I grew up in payments.
In the mid-90s, I cut my teeth on Standard Entry Class codes, Return Reason codes, and the logistics of batch clearing and time-based risk in ACH. I know. Sexy, right?
In Payments Land, geeks like me loved to talk shop. Still do.
Comic-Con and Star Trek conventions have nothing on regional payments conferences where payments nerds brandish obscure acronyms and flex arcane knowledge in passive-aggressive conversations about who’s liable for fraud in unusual transaction scenarios.
Today, most payments pros still think of payments in terms of technical categories based on who’s sending the payment, who’s receiving the payment, and which rules apply.
But this tactical mindset creates big blind spots; and blind spots can be dangerous, even fatal, when disruption is at the door.
Accenture predicts that banks risk losing $280 billion in payments revenue by 2025 as more payments become instant, invisible, and free.
So. What to do?
Today, when talking about real-time payments, the conversation usually turns to operations and fraud. How will clearing change? How will we comply with the new rules? How will fraud be identified, prevented, or remedied in real time?
While important, these are table-stakes concerns. The answers to all of the questions above will be roughly the same for everyone long term.
Few, however, are thinking strategically about how real-time payments will create opportunities to differentiate products and gain a competitive advantage.
And while ubiquitous real-time payments will enable faster loans, instant account verification, and better one-click experiences across numerous payment types and use cases, the better way to think about payments in the new era will come down to how financial institutions curate two very basic categories of user-experience (UX) at the moment of need.
For many financial institutions, some 60% of incoming support calls are triggered by payments.
Roughly 75% of Americans say they live “paycheck-to-paycheck.” For them, there is no such thing as a “small money problem.” One unfamiliar transaction or one unexpectedly low balance can feel like a disaster in the making. In this context, all consumers—regardless of age or income—want personal service: a live, local person who can resolve their moment of need at the first point of contact.
Therefore, financial institutions must address not so much the tactical question of which real-time fraud solution to put in place but the strategic question of how they will support the victims of real-time fraud in real-time. How to accomplish this without forcing consumers to navigate the convoluted menus of an Interactive Voice Response (IVR) system or to spar with a soulless chatbot that can’t understand, much less intuit, what the consumer needs.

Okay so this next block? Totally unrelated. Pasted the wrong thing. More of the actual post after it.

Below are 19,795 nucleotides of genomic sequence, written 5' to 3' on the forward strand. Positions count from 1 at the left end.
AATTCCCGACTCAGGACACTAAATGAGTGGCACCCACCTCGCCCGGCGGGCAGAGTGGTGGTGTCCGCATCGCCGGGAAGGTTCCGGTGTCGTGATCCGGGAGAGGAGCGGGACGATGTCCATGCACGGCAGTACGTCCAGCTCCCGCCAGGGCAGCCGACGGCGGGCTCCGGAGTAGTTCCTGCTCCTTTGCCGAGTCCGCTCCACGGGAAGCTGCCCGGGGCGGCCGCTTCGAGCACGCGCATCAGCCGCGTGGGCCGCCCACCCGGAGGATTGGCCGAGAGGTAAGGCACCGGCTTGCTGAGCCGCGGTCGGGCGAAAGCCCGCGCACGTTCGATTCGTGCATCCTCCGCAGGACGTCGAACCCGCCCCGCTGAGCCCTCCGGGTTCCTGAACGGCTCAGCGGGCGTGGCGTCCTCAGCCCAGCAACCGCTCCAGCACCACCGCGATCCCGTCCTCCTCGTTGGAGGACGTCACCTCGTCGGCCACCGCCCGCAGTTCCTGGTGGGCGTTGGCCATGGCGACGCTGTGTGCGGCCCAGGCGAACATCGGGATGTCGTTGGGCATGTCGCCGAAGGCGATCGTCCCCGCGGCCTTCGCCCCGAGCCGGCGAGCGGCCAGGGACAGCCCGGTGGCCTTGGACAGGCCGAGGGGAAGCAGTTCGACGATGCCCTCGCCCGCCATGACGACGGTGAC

The bottom line is that financial institutions that can translate personal service meaningfully into digital channels will be able to couple real-time payments with real-time support at the moment of need.
From the consumer experience perspective, there are only two payment categories that matter: the mundane and the meaningful.
Mundane payments are generally small-dollar, everyday point-of-sale (POS) and peer-to-peer (P2P) payments. Each payment, in and of itself, is not consequential.
Meaningful payments are generally larger-dollar transactions of consequence: your direct deposit (or paycheck), bill payments, business-to-business transactions, and wires.
Botching one meaningful payment can make or break a relationship with a customer or member. When meaningful payments become real-time, supporting those payments in real-time becomes a new imperative. Meaningful payments not only create the biggest opportunities to strategically differentiate on service; they also provide some of the best chances to sell in the context of that service.
And while mundane payments are, well, mundane, they too must be supported in real-time given the scarcity mindset of “living paycheck-to-paycheck” that governs most Americans. Taken together, mundane payments become meaningful. Financial institutions must make meaning of the patterns of spending that comprise mundane payments month-to-month. This means data analytics must be in place to surface and share insights across mundane payments in real time for better financial management.
As real-time payments approach, financial institutions must make the most of the meaningful and make meaning of the mundane in aggregate. Both require real-time support, and, despite the hype surrounding chat-bots and digital self-service, those financial institutions that translate live, personal service effectively into digital channels will be in the best position to capitalize on the upside of the biggest disruption to visit our industry in 50 years.
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